"Last week, JP Morgan Chase launched the 2010 Wall Street Bonus Sweepstakes. The bank is still losing money on consumer services, but well-heeled investors and financial traders more than made up the difference. The bank announced $11.7 billion in profits and $26.9 billion in compensation, including bonuses that will run in the multimillions for the top executives. Goldman Sachs reported record profits of $13.4 billion, and is set to dole out a staggering $16.2 billion in compensation and bonuses, which could provide an average of nearly $500,000 per employee. And Morgan Stanley, even having sustained a loss in 2009, has set aside $14.4 billion for compensation and bonuses.
Then there's Roberto Velasquez -- the other face of the foreclosure crisis.
Mr. Velasquez, a general contractor, bought a single-family home in Dedham, Massachusetts six years ago. Unfortunately, his mortgage turned out to be a predatory time bomb. After a few affordable years, the interest rate on his adjustable-rate mortgage ballooned and his payments rose to $4,800 a month. He kept up though; until the Wall Street crash knocked the stuffing out of the construction industry. Then he fell three months behind.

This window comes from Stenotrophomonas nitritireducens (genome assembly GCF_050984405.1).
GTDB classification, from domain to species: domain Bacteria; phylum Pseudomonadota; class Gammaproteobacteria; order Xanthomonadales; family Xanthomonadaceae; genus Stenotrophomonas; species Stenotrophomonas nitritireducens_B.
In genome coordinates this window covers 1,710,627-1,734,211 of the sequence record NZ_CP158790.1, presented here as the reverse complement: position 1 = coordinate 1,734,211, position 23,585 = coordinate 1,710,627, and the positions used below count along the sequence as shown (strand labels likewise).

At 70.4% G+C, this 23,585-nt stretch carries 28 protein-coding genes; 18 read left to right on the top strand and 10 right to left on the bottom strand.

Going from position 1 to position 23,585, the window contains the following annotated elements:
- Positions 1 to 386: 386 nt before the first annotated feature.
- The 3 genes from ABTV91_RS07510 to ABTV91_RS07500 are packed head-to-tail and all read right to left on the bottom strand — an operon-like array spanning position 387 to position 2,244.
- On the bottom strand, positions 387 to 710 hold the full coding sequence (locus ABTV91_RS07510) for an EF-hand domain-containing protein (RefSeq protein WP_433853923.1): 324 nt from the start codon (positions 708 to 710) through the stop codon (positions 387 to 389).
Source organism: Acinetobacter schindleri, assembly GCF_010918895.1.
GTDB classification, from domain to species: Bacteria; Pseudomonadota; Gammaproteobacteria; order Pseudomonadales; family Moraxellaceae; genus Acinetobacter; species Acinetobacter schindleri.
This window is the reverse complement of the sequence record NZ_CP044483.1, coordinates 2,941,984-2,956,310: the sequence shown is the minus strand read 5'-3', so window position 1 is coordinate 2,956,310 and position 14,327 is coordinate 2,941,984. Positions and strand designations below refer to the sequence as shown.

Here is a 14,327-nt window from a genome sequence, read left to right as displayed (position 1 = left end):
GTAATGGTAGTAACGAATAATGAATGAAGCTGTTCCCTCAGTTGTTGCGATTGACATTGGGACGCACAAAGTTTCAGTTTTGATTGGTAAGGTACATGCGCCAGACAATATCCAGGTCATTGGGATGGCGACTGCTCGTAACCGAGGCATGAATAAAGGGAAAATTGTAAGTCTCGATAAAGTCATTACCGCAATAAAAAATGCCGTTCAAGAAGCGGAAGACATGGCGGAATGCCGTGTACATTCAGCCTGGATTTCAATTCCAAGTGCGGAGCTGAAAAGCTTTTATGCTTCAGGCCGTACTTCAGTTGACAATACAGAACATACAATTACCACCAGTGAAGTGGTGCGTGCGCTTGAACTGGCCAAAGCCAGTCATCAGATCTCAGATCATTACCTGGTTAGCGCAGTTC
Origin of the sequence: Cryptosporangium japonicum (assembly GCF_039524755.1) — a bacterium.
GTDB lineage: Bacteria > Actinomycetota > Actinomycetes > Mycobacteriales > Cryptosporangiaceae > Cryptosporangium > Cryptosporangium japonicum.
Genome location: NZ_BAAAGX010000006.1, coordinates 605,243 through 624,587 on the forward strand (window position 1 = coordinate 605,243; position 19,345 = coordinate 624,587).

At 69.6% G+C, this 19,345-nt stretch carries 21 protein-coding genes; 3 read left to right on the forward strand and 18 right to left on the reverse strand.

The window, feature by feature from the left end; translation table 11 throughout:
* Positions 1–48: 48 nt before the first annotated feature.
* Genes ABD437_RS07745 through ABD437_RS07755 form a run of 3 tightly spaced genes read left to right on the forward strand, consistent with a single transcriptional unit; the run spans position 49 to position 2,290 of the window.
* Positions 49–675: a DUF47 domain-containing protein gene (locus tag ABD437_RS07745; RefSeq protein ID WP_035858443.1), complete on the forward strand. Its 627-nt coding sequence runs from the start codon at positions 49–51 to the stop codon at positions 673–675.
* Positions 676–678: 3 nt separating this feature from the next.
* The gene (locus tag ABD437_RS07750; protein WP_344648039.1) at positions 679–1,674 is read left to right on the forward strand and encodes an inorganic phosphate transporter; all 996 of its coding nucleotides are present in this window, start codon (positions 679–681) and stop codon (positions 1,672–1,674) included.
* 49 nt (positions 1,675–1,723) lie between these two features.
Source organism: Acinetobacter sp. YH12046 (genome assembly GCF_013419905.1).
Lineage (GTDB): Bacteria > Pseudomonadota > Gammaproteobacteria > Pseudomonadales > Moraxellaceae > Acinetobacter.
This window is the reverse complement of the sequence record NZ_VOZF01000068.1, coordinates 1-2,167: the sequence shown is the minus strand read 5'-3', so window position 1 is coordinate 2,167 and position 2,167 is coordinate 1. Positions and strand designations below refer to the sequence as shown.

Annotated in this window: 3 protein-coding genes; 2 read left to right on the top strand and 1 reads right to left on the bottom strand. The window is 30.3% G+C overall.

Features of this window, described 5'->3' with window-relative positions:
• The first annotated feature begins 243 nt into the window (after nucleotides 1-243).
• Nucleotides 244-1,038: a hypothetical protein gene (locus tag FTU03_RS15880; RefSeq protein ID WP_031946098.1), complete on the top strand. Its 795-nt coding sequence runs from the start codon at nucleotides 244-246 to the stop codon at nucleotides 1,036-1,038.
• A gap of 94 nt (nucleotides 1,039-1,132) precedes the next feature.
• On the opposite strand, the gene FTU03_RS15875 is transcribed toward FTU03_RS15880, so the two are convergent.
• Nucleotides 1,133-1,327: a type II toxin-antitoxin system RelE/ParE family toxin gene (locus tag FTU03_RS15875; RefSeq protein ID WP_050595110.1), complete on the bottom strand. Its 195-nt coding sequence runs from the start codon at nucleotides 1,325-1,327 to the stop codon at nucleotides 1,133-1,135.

Mr. Velasquez found jobs and came up with the three months' payments, but the bank wouldn't work with him. His home was foreclosed on in November. A local bank offered to buy the home and sell it back to Mr. Velasquez for its present market value, which is the most his bank would get for the house if they sold it at auction. Still no deal. 'We did what they asked,' says Mr. Velasquez, 'but they don't want to work with anybody.' [...]"
Read the full op-ed by Mike Prokosch on CommonDreams.org.